Graduate Student, Department of Plant Science, McGill University, 21,111 Lakeshore Road, Ste-Anne-de-Bellevue, Québec, Canada H9X 3V9 and Scholar, International Rice Research Institute, DAPO 7777, Metro Manila, Philippines
Professor, Department of Plant Science, McGill University, and Weed Scientist (Seconded from McGill University), International Rice Research Institute
Associate Professor, Department of Plant Science, McGill University
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Accepted for publication 17 December 2001.
Isolates of Curvularia species were collected from weedy Cyperaceae species and are being evaluated as possible biocontrol agents of sedge weeds in rice (Oryza sativa). Curvularia species have been reported from rice; thus cultivars of rice were tested to determine rice seedling responses to these potential biocontrol agents. All 13 rice cultivars were resistant to Curvularia tuberculata isolate 93-022, 12 were resistant to C. tuberculata isolate 93-020, and 7 were resistant to C. oryzae isolate 93-061. In the resistant cultivars, lesions on the leaf laminae were small, light to dark brown, with a dry appearance. Spots on the leaf margins and leaf tips were light brown to cream and dry. In the susceptible cultivars, the brown lesions coalesced with necrotic centers. Sporulation was observed in the lesions on susceptible cultivars but not on the resistant cultivars. The histopathology of C. tuberculata and C. oryzae was studied in two resistant rice cultivars, IR 64 (IRRI Acc. no. 66970) and Norin 21 (IRRI Acc. no. 7686), by light microscopy. C. tuberculata exhibited polar germination beginning at 4 h postinoculation (HPI); whereas C. oryzae was characterized by bipolar germination starting at 2 HPI. Simple terminal or intercalary appressoria were initiated at 24 HPI over stomatal apertures, or rarely, on the epidermal cell walls and bulliform cells. No infection cushions were formed. Penetration occurred by the formation of a fine penetration peg beneath the appressorium. A chlorotic reaction was observed in areas beneath and adjacent to the appressoria and germ tubes and in the infected cells. Resistance of IR 64 and Norin 21 to C. tuberculata and C. oryzae infection was mainly expressed after penetration as a slow and restricted mycelial growth and no sporulation. C. tuberculata isolate 93-022 is the preferred isolate for further study as a biological control agent against Cyperus difformis, C. iria, and Fimbristylis miliacea.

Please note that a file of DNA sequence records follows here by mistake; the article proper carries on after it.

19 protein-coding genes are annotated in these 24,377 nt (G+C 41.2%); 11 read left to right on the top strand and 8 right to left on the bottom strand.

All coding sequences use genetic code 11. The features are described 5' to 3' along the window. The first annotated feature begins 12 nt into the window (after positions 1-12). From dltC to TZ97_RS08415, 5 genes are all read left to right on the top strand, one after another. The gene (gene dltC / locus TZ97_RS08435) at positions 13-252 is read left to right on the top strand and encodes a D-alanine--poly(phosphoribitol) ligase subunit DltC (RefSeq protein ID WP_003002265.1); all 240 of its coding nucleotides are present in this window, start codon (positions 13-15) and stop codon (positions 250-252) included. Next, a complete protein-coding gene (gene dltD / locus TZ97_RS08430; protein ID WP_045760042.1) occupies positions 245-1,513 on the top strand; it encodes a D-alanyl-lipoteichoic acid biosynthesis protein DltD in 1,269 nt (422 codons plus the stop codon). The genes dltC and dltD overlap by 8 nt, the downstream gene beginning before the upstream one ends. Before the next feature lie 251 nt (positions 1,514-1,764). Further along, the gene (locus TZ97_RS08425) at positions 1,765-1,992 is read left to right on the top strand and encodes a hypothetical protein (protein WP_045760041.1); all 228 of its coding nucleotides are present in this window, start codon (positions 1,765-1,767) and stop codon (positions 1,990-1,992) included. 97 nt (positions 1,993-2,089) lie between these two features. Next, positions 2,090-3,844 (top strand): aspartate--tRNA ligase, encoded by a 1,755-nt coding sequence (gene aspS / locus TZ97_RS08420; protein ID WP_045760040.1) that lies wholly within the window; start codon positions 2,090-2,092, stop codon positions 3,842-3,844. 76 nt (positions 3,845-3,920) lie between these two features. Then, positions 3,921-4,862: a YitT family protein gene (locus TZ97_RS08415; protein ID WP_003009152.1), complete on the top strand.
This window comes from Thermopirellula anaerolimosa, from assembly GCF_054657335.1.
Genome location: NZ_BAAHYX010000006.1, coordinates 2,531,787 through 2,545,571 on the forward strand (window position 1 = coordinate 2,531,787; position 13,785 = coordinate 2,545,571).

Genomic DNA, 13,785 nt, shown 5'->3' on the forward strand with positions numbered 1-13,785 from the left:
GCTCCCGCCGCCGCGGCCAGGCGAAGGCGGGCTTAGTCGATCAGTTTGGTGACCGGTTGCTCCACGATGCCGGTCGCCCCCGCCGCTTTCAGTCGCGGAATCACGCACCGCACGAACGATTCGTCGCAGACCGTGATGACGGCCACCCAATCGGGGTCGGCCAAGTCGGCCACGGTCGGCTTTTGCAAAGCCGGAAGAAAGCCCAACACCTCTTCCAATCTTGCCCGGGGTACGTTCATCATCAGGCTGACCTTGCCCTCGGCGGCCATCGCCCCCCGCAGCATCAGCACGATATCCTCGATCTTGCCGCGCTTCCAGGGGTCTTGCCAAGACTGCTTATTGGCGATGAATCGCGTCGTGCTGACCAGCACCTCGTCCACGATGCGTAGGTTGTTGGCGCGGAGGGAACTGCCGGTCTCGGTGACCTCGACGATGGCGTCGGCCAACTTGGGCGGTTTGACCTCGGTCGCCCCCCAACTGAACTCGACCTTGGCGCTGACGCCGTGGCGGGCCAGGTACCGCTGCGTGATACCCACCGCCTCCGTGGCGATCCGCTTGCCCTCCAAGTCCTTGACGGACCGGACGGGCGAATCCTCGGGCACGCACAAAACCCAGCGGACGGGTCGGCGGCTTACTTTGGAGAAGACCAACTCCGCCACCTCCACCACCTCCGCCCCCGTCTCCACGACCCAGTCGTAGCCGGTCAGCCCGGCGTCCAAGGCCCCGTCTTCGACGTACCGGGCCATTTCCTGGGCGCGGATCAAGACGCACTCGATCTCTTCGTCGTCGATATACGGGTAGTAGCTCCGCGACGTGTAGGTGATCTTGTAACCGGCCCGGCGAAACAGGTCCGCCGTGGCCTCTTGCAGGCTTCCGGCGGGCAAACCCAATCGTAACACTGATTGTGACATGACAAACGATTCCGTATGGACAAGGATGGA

rice flat sedge,
small flower umbrella sedge
© 2002 The American Phytopathological Society